Meanwhile, Maddie, who was flooded in, sent us daily reports of the rising, and eventually, falling waters.  Thursday evening, when we were finally able to make it home, I was, well, overflowing with joy.  Our home, be it full of flaws, in need of multiple repairs with a yard full of downed trees and limbs, was still our home.  It was, and is, a sanctuary of personal comfort and calm. Cooking my own food, sleeping in my own bed, hugging my daughter and listening to her stranded adventures, petting our cats, wearing my favorite stretch pants (You know you have a pair too!), and the sun shining brilliantly through our dirty windows–home never looked so good.

Sections of OH 243 remained completely submerged in spite of the lovely weather following days of rain, snow, & ice

And maybe, that is part of the lesson–appreciation for one another and for what we have–be it ever so modest–not to mention the realization that we are not in control. We can grasp, plan, and strive for future plans, such as vacations, bigger home, better job, more money, and so forth.  However, none of these “things” bring us inner peace, nor do they offer us any form of control.  Certainly, having the ability to pay the bills and meet your basic needs does bring about a certain peace of mind; but happiness and inner peace start with appreciating what you have in the here and now.  

To be happy, we don’t need much.  Family, friends, a safe place to live, meaningful work and/or life purpose, with faith acting as the glue that holds it all together, is, at the end of the day, more important than any title, job status, fancy address, or extravagant vacation. All the names and titles we use to define ourselves, all the carefully crafted plans and routines, all of our meticulously curated possessions and dwellings–all of these can be gone in a moment’s notice.  Therefore, it is vital to have faith in the Divine Force greater than all that has happened or can happen to us. I am walking away from the past 12 months with a greater understanding of what TRULY matters, a deepening faith in the Divine, and appreciation–while it is cliche– that it genuinely is the simple things in life that matter most.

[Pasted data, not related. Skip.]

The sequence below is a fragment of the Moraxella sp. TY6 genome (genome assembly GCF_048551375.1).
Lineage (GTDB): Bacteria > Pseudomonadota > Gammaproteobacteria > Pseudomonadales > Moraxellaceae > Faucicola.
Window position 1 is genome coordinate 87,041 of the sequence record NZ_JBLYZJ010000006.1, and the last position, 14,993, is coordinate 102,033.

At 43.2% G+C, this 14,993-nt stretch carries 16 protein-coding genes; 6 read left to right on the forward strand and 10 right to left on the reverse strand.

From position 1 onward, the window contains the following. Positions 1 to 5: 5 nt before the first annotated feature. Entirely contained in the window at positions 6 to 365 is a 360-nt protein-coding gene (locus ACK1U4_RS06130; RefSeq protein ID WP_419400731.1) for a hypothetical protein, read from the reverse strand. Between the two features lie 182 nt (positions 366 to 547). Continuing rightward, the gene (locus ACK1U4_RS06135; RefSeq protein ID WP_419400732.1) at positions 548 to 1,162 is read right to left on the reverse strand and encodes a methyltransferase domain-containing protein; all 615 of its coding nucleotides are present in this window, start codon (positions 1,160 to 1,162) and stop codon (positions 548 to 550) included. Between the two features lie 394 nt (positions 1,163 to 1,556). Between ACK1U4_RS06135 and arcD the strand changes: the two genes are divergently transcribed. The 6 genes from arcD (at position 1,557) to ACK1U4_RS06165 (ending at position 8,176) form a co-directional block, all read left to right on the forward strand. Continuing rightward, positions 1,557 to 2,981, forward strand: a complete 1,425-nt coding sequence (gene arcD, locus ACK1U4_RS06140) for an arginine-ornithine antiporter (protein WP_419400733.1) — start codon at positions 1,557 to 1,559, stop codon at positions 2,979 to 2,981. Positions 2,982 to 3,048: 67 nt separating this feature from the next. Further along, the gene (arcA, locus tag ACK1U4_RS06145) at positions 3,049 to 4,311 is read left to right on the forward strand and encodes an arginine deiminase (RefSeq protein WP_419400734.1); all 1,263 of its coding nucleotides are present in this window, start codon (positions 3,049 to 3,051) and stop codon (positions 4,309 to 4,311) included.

“Do not fear, the rain is only here to help you grow.”–Jennae Cecelia

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Steph’s Chocolate Cherry Berry Smoothie

“Every time that you eat or drink you are either feeding the disease or fighting it.–Heather Morgan, MS, NLC

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Were you ever made to sit at the dinner table until you ate every pea on your plate?  Those wrinkled, collapsing orbs of dull green were, well, gross, at least to my kid’s immature taste buds.  Sometimes those dull greenish spheroids might get a color splash of orange from cubed or sliced carrots just as mushy and often congealed with some sort of cooking fat–margarine, bacon grease, or other unknown fatty substance.  

Based upon personal, but juvenile, experience, there are limited ways to move and rearrange those overcooked peas before they devolve into some sort of smushy, mashed concoction sure to ignite the gag reflex if sniffed long enough. Sometimes, I would hold my breath, quickly insert a forkful into my mouth, then coyly spit it out in my napkin while pretending to wipe my mouth.  Unfortunately, those paper napkins could only absorb so much, and alas, there still remained a glob of uneaten goopy green mash on my plate.